An homage to Chuck E. Cheese
This post aims to explain an evolution of reduced coordination costs using crypto and the serendipity of how I stumbled upon the evolution of curation economies.
In 2017, Mike Goldin, Ameen Soleimani and I co-authored a whitepaper formalizing a simple staking construction we referred to as a Token Curated Registry (notable feedback from Karl Floersch who was an ETH2.0 researcher at the time). Two years later, Ameen and I along with Arjun Bhuptani, Layne Haber and Rahul Sethuram (the co-founders of Connext) co-authored MolochDAO.
While the TCR construction seemed sound from a mechanism design perspective and upholding the values of permission-less, decentralized and censorship resistant systems— there was no consideration or recommendation on how people would communicate or could coordinate to vote.
With MolochDAO, the permission-less feature was dropped in favor of “ragequit” to avoid capture. It was well received but again, the human element of communication and coordination was never built in to the system.
MetaCartel was different. It was born from a telegram group that started during ETHSF 2018. We were a bunch of user experience enthusiasts that had a shared interest in meta-transactions and crypto usability. There was already an online community. The DAO component was added after the core community had been established.
It seems obvious looking back that this evolution would inevitably lead to Collab.Land. What was impossible to anticipate was $MEME, a project that started out as a joke where the only feature was a Collab.Land powered token permission Telegram chat group.
It was (and still is) fascinating on many levels but $MEME was a bit hard to explain and at first blush seemed somewhat convoluted. You purchase $MEME to stake it to get pineapple points. You use pineapple points to purchase NFTs.
All Hail the Mouse
The analogy I used to explain $MEME was Chuck E. Cheese.
No, I’m not talking about the random shade Chuck E. Cheese throws on crypto , I’m talking the two token currency system that all 80's kids instinctively understand.
For the non-boomers out there, it goes like this :
- You purchase tokens with cash
- You use tokens to play games
- You earn tickets when playing games
- You purchase prizes with tickets
First off, all the prizes were crap. But as a kid, it was fun to come home with prizes from a hard days work doing what you loved, playing games! Chuck E. Cheese was UTOPIA.
Chuck E. Cheese was UTOPIA.
Now you couldn’t purchase prizes with tokens. Chuck was not your average mouse, he knew this would reduce tokens to a medium of exchange and I’d like to assume he knew MoEs pose unique challenges.
The Chuck E. Cheese analogy made sense to most people, they understood how the $MEME game worked.
With my previous experience with TCRs and DAOs, something clicked when I took a step back and examined $MEME.
TCRs never really took off. While the game theory was sound, there wasn’t much consideration towards community building and incentives. You need a community to form around the token to do the work that would accrue to the token. In other words, there was no reason to holdl. Users were incentivized to NOT accumulate, that would make the utility of voting expensive. The mechanism design did not incentivize a curation community to form.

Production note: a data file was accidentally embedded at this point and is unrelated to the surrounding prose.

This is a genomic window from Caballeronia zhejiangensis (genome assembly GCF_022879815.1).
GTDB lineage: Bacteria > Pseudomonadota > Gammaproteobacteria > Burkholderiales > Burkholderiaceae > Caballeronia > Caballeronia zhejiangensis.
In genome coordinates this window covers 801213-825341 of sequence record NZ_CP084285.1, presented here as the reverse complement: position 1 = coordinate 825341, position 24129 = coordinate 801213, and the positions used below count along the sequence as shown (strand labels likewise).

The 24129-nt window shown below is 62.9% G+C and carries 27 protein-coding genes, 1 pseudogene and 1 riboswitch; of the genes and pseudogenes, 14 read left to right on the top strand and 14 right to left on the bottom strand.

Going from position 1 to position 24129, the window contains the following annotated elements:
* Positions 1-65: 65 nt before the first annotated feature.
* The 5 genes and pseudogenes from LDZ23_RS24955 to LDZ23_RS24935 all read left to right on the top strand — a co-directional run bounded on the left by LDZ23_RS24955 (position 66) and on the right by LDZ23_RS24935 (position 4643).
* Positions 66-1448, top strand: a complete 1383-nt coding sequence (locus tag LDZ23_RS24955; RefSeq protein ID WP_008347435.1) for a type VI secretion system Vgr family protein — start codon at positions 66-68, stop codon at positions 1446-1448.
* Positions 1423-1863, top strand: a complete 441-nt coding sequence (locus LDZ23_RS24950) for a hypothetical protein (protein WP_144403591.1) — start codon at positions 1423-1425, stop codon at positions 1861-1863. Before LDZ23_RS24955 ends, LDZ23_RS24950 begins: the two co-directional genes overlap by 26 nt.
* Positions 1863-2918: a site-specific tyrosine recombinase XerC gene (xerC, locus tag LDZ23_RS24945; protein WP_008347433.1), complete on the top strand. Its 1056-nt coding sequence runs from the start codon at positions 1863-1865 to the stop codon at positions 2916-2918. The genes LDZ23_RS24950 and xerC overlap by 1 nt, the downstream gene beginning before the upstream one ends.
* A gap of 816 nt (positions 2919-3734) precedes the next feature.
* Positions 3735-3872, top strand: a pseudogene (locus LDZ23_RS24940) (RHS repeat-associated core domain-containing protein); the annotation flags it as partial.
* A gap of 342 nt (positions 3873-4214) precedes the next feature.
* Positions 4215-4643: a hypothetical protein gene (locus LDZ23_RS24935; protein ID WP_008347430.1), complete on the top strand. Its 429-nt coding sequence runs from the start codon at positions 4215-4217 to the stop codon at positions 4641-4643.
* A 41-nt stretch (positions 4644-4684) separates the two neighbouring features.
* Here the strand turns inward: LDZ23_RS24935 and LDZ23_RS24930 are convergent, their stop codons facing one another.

MolochDAO solved the community curation issue by forcing membership to happen via recommendation. Membership only happened through nomination from a current member. It also removed any and all forms of speculation by not having a token. However, there was no way for value to accrue based on the work performed by the members of the DAO. MolochDAO survival depended on new recruits (with no recruitment incentive).
$MEME gave a reason for people to hold the token — farming Pineapple points. Pineapple points became the “medium of exchange” (MoE), allowing $MEME to become a voucher in to the $MEME community. This not only reduced sell pressure, it allowed a community to form around the token. It made sense, looking back, that $MEME should start with token permission communication —group curation requires communication.
This gave the community a purpose. The second order effect is that $MEME holders now are incentivized to pick the best NFT artists. The incentive is to provide the best value for their Pineapple points. (Just imagine if Chuck E. Cheese token holders could token vote for what prizes could be earned with tickets?)
The Lightbulb Moment 💡
NFTs! They are thought of as digital art. However, they define licensing rights and ownership for any digital asset. Digital art is just a vertical that is seeing the most traction at the moment with NFT application. What if the token could also be used as a share in voting? Think Moloch type DAO that also has a “farming” component.
This provides an economic incentive to curate the NFTs that are going to be sold. Again, the NFTs could be anything. Let’s illustrate with an example from advertising (the initial use case that started that kicked off the TCR whitepaper). $ADS could be the token used to curate NFTs that represent ad placement on publisher websites. $ADS are staked in order to farm Publisher points. These publisher points are used to purchase NFTs. Now, $ADS holder can sell the NFT at some market price (either via shards on an AMM using ERC-1155 or via auction). The great thing about NFTs is that revenue share can be embedded within the NFT as well. If you squint hard enough, you can see the parallels with $DONUTS but generalizable to any publisher site.
I leave it up to you dear reader to apply The Curation Economy Model to your specific industry or use case and would love to hear about them in your replies!